I watched this movie for first time during seminary for a class, and this scene was a topic of great discussion.  It doesn’t take a seminary student to see that what Sonny does is rife with problems.  First and foremost is that Sonny re-baptizes himself. As I’ve already alluded to, while some traditions permit and may even call for re-baptism as a sign of commitment and membership, we as United Methodists believe that we only require one baptism.  We accept the baptism of other churches as valid as long as water is used and God the Father, Son, and Holy Spirit is invoked because we understand Baptism as God’s act of claiming us even as we understand the need for a human response to the grace offered.   Even more peculiarly, Sonny baptizes himself.  Even Jesus had someone else baptize him!  Not to mention this baptism occurs outside of the context of a faith community.  Finally, what in the world does it mean for this new baptism to confer on Sonny the title of “Apostle”??

There are plenty of problems with what Sonny does, and yet, it is a profound moment of transformation for both Sonny and the viewer.  We don’t recognize it at first.  As the “Apostle, E.F.” as Sonny calls himself now, emerges from the waters, and he begins to do his “preacher thing” again.  We don’t trust him.  It seems he has used his religion to don an alias to hide his identity while he is on the run.  He is just a murderer who now sets about doing the only thing he knows how to do, creating a ministry, not out of sincere faith, but because he needs to create some income.   The Apostle, E.F., begins to establish this ministry, first on the radio station where he gets a job as a janitor, and then as he begins to gather a congregation around him and work to renovate an old church.  We want to view Sonny as a charlatan, a cheap huckster of a false gospel.  Seriously?  He baptized himself?  Who baptizes himself an apostle?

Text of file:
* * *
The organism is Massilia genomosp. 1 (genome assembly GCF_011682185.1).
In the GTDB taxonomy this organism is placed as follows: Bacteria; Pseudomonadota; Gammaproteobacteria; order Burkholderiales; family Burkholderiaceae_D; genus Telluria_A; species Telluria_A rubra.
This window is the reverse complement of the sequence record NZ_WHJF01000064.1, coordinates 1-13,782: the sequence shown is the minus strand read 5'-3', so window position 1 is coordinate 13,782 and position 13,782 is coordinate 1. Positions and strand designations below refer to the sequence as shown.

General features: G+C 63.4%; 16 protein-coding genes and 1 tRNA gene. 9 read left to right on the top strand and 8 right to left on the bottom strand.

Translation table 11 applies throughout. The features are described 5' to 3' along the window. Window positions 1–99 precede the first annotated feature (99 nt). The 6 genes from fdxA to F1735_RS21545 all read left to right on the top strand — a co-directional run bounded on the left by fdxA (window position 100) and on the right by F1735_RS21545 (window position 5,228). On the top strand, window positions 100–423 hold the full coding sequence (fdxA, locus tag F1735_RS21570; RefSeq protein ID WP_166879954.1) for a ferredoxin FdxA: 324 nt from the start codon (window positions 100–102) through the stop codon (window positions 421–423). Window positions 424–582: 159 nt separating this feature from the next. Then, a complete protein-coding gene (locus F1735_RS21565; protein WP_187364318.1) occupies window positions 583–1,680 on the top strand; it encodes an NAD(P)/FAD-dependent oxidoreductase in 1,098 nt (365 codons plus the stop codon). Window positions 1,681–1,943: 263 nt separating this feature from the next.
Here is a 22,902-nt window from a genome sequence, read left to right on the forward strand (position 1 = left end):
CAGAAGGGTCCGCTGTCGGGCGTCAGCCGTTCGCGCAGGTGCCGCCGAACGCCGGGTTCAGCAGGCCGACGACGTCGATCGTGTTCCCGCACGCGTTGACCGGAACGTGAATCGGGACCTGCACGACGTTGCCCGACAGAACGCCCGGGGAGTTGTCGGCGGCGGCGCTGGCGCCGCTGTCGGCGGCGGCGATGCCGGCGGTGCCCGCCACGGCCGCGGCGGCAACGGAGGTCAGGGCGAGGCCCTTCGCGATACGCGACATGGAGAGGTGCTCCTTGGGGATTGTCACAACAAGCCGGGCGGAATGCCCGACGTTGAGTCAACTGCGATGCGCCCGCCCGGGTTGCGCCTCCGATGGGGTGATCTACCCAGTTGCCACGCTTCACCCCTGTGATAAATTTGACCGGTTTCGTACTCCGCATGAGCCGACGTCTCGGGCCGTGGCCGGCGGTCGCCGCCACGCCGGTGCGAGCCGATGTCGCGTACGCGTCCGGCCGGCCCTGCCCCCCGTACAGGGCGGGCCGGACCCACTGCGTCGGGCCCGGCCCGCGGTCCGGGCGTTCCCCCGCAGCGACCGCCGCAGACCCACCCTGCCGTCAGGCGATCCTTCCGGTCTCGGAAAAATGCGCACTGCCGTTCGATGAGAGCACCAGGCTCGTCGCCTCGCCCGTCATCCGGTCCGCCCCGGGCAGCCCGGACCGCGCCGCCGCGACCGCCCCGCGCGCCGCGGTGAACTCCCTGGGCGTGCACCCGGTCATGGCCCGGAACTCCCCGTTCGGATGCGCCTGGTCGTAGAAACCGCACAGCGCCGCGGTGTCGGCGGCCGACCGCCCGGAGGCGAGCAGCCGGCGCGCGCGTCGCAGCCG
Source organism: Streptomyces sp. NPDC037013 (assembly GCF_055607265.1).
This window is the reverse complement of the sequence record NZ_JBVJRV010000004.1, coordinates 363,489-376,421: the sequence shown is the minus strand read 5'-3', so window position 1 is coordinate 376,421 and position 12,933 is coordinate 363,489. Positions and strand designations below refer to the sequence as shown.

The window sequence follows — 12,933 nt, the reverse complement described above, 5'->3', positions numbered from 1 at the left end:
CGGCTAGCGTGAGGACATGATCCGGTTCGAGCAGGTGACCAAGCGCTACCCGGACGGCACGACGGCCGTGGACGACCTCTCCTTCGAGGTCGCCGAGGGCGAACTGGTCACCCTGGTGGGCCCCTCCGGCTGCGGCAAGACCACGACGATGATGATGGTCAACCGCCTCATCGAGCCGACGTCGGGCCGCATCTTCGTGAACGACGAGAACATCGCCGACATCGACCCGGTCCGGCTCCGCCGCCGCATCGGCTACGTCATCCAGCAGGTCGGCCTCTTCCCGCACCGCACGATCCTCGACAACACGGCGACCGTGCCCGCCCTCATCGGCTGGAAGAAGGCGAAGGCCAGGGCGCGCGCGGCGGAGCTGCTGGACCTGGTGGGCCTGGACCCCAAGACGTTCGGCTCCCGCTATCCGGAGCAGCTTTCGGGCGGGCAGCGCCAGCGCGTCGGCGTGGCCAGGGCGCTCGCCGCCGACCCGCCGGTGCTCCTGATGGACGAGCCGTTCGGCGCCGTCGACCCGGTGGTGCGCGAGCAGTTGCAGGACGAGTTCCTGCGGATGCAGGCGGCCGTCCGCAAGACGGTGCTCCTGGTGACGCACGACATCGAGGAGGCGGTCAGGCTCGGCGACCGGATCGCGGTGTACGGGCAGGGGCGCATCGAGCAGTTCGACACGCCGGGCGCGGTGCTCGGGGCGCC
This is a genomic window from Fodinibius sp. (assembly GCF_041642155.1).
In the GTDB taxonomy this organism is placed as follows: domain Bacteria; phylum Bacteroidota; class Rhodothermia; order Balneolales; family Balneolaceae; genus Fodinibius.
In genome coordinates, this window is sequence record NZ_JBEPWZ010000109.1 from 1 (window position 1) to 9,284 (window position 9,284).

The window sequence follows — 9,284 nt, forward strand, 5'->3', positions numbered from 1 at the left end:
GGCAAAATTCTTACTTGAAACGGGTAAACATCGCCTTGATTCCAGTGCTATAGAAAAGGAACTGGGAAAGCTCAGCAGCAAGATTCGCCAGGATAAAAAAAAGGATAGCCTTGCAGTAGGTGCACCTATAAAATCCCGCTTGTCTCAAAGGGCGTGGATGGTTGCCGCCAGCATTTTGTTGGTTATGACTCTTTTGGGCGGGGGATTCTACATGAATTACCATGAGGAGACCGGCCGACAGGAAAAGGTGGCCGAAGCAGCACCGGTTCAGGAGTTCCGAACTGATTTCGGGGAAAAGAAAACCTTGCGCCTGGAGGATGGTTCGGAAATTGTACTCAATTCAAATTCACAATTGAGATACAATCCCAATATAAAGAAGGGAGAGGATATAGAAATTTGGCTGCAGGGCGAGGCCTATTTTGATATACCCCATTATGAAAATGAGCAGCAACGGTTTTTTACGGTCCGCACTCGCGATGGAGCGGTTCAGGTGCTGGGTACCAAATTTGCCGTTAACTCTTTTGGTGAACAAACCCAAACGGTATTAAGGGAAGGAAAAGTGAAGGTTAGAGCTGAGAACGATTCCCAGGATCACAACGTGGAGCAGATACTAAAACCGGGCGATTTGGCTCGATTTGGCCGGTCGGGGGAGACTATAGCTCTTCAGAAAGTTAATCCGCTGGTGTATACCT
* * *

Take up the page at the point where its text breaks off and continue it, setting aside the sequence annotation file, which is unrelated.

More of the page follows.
The only thing is, that as the movie proceeds, we find that, even with all the problems with what Sonny as done lives begin to change in his midst.  We begin to root for Sonny, even though, as viewers, we know for certain that he will eventually have to suffer the consequences of what he did.  What becomes clear is that Sonny’s transformation, while there may be some self-confirmation and self-deception in that self-baptism his action is actually a function of him knowing nothing else than the practices and beliefs of Christ’s Church.  In his own weird way, he knows he needs to repent, and he knows that baptism, repentance, and cleansing are related, and so he makes his way to the waters.

His new ministry, as much as at it may be an effort to start a life somewhere else after his crimes, comes because he knows nothing else than preaching the Gospel in such a way that people are compelled to have their lives changed by the power of the Holy Spirit.  It doesn’t excuse what Sonny did, and even Sonny knows this.  However, Sonny’s problematic baptism in that river turns out to be also a turning point in his life as a Christian.  It unfolds complete with the Biblical drama of receiving a new name.  His time in that pup tent turns out to be a tomb, and his emergence from it a time of resurrection culminating in his return to the waters.  Sonny, who has been preaching since he is 12 years old, is returning the beliefs and practices that have shaped him as a Christian.  In his problematic baptism, we find Sonny returning to the waters for another dip, in his own weird way.